The ensemble produces the Sarasa Chamber Series in Cambridge and Lexington, Massachusetts and has toured throughout New England performing at the Frick Collection, the Morgan Library, the 92nd Street Y, the Boston Early Music Festival Series and the University of Vermont Lane Series. In 2007, Sarasa won the 'outstanding achievement award' from Early Music America in recognition of its invaluable work with incarcerated teens in the Greater Boston area.
The Sarasa Ensemble is a collective group of international instrumentalists and vocalists who perform classical music of outstanding quality, spanning the 17th to the 21st centuries, on both period and modern instruments, and bring this music to diverse communities. Through the ensemble's outreach program in adolescent detention facilities, it is dedicated to bridging cultural, aesthetic, and economic barriers and providing incarcerated teenagers with opportunities for growth and enrichment through music.
voice has been called “angelic,” “silvery,” and “vibrant,” and she could easily lay claim to the title “diva.” Instead, she simply calls herself a musician, and takes greatest pride not in her rave reviews, but in her work with colleagues and in her probing explorations of the repertoire from the Baroque to new music. Her passionate commitment to music-making has led to close and enduring collaborations with a number of the world’s most respected conductors and composers, such as Iván Fischer, Nicholas McGegan, Jos van Veldhoven, Jean-Marie Zeitouni, and the Pulitzer Prize winning composer Yehudi Wyner. She also treasures her long association with the late Robert Shaw.
Dominique’s many collaborations with Nicholas McGegan and his Philharmonia Baroque Orchestra include Handel’s Atalanta, Alexander’s Feast, and Teseo, which they recently revived at the 2014 Mostly Mozart Festival. Her appearances with Iván Fischer include the Countess Almaviva in Mozart’s Nozze di Figaro in Las Palmas and Budapest; a Bach B Minor Mass in Washington, DC, Bach, Matthew Passion with the Royal Concertgebouw Orchestra;as well as Mozart’s Requiem and a Bach St. Matthew Passion with the Orchestra of St. Luke’s. She has also sung Britten’s Les Illuminations with Jean-Marie Zeitouni and I Musici de Montréal; Beethoven’s Symphony No. 9, Brahms Requiem, and Mahler’s Symphony No. 2 with Zeitouni and the Columbus Symphony Orchestra.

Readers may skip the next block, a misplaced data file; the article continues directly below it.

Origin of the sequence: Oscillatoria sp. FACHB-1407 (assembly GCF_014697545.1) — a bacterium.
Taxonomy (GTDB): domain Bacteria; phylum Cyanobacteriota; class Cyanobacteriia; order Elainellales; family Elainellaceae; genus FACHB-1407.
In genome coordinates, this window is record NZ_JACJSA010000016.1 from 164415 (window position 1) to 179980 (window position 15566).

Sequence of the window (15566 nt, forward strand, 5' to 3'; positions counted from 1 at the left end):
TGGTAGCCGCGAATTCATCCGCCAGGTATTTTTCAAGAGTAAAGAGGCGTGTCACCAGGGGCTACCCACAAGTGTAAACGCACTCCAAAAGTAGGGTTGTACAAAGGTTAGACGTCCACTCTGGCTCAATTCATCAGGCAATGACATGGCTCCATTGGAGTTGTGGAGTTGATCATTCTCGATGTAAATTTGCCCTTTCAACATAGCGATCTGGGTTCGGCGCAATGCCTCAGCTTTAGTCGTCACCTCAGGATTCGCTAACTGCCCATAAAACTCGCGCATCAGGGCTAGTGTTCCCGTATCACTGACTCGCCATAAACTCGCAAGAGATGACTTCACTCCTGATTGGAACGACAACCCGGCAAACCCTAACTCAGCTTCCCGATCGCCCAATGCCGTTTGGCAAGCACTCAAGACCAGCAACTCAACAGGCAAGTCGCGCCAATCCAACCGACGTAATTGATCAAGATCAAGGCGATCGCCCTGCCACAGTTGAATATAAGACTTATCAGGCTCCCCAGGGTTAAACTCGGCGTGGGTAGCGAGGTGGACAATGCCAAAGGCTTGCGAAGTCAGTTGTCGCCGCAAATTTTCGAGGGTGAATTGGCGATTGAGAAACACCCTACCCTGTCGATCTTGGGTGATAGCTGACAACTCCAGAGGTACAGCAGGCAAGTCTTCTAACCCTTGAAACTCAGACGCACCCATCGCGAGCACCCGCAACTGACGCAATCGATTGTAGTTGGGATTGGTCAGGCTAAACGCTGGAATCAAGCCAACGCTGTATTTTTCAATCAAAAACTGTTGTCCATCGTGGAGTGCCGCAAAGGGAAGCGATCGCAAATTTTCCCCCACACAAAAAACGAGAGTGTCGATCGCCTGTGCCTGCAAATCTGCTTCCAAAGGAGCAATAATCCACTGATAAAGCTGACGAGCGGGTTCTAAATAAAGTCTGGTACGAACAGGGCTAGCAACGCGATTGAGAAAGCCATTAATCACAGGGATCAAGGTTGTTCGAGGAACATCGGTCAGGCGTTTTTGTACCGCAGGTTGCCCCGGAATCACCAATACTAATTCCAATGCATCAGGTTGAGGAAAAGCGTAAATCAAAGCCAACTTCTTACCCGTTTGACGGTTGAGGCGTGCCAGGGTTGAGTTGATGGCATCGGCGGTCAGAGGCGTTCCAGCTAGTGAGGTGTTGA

Among her numerous recordings of opera and concert repertoire is Monsigny’s Le Déserteur with Opera Lafayette and Ryan Brown (Naxos). She can also be heard on recordings on the Virgin Veritas, Deutsche Harmonia Mundi, RCA Victor Red Seal, Koss, Denon, New World, Carus and Muisica Omnia labels. Her recording of Handel’s Arminio (Virgin Classics) won the 2002 Handel Prize. Her latest recording Moments of Love is her recital with pianist and composer Yehudi Wyner on a program of Britten, Hahn, Ravel, Saint-Saëns and Wyner.
Born in Montreal and trained at McGill and Boston Universities, Dominique enjoys sharing her technical and musical insights with young singers, and is Professor of Voice at the Schulich School of Music at McGill University. She has also taught master classes at The Classical Singers Convention in Boston, Harvard University, San Francisco Conservatory, Smith College, Vassar College, and the University of Massachusetts. In May of 2018, she was awarded the Schulich School of Music's Outstanding Teacher Award.